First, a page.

- Typhoon Nanmadol is one of the most powerful storms to hit Japan in modern memory.
- Hinders transit and causes at least one fatality
- 340,000 households are still without power.
Typhoon Nanmadol pummeled parts of Japan on Monday with violent winds and record-breaking rains, making it one of the worst storms to hit the country in recent years. The storm also disrupted transportation and forced numerous factories to shut down.
Prime Minister Fumio Kishida postponed his journey to New York until Tuesday, when he is expected to appear at the United Nations General Assembly.
A spokesperson from the Japan Meteorological Agency (JMA) emphasised at a press conference that “we must remain highly vigilant for torrential rains, gales, high waves, and storm surges.”
The 14th typhoon to slam Japan this season made landfall late Sunday near Kagoshima City before inflicting devastation on Kyushu’s western island and roaring towards Honshu’s main island.
Images from Kyushu’s Miyazaki prefecture’s national broadcaster NHK indicated that a river overflowed, flooding adjacent fields and streets. Other footage show building roofs being ripped off, billboards falling, and a riverside mansion dangling over a creek.
According to NHK, a man was killed when the automobile he was driving was drowned in a flooded river, and firemen were working to determine whether a man in his 40s was inside a landslide-buried residence.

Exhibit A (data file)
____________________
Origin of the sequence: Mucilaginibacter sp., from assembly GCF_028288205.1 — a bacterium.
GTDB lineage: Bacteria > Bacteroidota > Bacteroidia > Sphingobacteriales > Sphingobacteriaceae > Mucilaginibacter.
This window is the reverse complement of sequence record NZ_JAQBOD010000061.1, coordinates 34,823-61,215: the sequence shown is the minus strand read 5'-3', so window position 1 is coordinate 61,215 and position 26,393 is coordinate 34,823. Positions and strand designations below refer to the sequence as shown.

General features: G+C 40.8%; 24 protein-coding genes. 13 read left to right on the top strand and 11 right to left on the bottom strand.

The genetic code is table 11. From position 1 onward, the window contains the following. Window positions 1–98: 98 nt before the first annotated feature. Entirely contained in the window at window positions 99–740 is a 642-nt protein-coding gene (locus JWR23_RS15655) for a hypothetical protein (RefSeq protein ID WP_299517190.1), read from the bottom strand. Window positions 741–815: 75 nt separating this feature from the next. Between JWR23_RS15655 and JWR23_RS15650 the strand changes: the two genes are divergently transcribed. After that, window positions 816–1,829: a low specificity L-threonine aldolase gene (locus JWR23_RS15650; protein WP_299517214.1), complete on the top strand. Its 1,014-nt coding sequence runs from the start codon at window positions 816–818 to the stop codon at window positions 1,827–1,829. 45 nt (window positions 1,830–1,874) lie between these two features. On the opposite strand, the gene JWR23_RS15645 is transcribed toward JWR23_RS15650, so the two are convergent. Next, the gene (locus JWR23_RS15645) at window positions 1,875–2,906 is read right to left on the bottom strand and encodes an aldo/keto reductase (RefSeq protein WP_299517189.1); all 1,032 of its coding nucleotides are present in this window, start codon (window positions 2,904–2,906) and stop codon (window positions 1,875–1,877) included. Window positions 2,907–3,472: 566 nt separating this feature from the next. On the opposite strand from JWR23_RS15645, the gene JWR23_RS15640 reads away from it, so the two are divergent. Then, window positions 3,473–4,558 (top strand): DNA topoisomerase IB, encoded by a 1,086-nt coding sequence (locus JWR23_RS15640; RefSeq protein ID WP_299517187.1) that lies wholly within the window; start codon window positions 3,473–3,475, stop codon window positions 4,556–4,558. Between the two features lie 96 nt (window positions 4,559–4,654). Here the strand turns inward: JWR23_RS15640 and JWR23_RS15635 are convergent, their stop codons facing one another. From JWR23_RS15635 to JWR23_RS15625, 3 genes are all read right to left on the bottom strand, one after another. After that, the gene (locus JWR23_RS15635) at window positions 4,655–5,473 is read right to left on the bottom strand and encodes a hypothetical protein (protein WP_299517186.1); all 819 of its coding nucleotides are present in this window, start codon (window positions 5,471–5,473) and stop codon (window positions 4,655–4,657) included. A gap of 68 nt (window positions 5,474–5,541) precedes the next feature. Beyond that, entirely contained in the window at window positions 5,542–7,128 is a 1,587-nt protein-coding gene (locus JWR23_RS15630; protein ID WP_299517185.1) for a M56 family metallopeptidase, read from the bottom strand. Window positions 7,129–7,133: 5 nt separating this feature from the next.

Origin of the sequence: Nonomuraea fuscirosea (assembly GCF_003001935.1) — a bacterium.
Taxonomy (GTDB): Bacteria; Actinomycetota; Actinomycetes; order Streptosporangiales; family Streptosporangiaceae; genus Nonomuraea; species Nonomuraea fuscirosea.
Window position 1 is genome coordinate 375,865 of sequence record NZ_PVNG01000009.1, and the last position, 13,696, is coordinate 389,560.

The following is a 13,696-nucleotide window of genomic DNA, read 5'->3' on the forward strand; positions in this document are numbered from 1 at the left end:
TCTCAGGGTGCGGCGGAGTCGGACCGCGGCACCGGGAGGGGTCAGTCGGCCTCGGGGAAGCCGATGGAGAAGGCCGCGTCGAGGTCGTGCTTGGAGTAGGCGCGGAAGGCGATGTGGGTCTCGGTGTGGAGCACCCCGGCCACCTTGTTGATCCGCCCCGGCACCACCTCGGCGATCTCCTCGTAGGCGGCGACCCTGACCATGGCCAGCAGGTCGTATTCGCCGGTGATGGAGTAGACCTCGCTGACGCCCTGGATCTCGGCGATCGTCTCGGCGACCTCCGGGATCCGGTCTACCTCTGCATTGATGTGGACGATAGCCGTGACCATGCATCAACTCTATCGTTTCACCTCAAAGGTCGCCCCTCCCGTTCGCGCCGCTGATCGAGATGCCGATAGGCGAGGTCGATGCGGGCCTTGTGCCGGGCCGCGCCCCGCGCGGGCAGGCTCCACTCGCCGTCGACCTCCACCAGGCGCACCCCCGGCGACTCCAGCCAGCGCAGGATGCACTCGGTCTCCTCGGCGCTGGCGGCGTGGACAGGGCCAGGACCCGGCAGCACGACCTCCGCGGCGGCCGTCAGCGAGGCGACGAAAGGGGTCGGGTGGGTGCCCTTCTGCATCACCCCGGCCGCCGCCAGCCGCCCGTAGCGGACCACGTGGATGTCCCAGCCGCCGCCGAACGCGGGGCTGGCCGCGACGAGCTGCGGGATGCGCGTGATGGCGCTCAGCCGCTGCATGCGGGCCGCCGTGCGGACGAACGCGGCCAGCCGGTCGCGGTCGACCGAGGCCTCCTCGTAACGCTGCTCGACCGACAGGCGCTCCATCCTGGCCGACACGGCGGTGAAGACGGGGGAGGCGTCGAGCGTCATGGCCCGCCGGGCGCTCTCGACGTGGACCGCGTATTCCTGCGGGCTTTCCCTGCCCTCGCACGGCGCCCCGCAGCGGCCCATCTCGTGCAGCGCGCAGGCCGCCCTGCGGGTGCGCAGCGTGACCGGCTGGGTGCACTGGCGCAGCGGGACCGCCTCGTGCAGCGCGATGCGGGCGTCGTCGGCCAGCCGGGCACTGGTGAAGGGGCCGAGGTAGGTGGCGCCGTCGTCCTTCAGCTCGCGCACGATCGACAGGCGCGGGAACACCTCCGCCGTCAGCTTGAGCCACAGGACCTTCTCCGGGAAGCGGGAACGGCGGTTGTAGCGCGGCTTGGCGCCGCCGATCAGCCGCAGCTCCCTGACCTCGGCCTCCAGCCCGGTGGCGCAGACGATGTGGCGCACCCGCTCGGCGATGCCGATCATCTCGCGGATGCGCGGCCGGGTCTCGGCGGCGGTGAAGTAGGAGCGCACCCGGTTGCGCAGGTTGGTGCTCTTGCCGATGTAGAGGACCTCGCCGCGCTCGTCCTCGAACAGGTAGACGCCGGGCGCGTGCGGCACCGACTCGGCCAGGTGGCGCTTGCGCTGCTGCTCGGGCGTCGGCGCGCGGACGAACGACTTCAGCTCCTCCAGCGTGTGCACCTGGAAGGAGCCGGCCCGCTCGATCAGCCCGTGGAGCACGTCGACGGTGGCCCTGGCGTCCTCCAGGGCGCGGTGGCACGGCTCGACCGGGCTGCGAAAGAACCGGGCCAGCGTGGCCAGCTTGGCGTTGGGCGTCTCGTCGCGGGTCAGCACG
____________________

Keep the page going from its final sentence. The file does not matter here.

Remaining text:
According to NHK, at least 69 people were injured.
The commerce ministry announced early Monday that over 340,000 houses, the most of which were in Kyushu, lacked electricity. Kyushu Railway Co. also declared that operations on the island had been halted. According to public broadcaster NHK, Japan Airline Co. Ltd. and ANA Holdings also cancelled over 800 flights.
According to the JMA, the storm was centred over Yamaguchi Prefecture on the westernmost section of Honshu at 2:00 GMT and was heading northeast along the north coast at a pace of roughly 15 kph.
The storm is expected to track the Honshu coast to the north through Tuesday before dispersing over the Pacific, according to the forecasting organisation.
Although there was little damage to industry, Toyota Motor Corp. was among the companies that said they would cease operations at multiple locations due to the storm.
Heavy rains battered Tokyo on occasion, but the city’s companies mainly went about their business as normal.
The bulk of schools were already closed for a public holiday on Monday.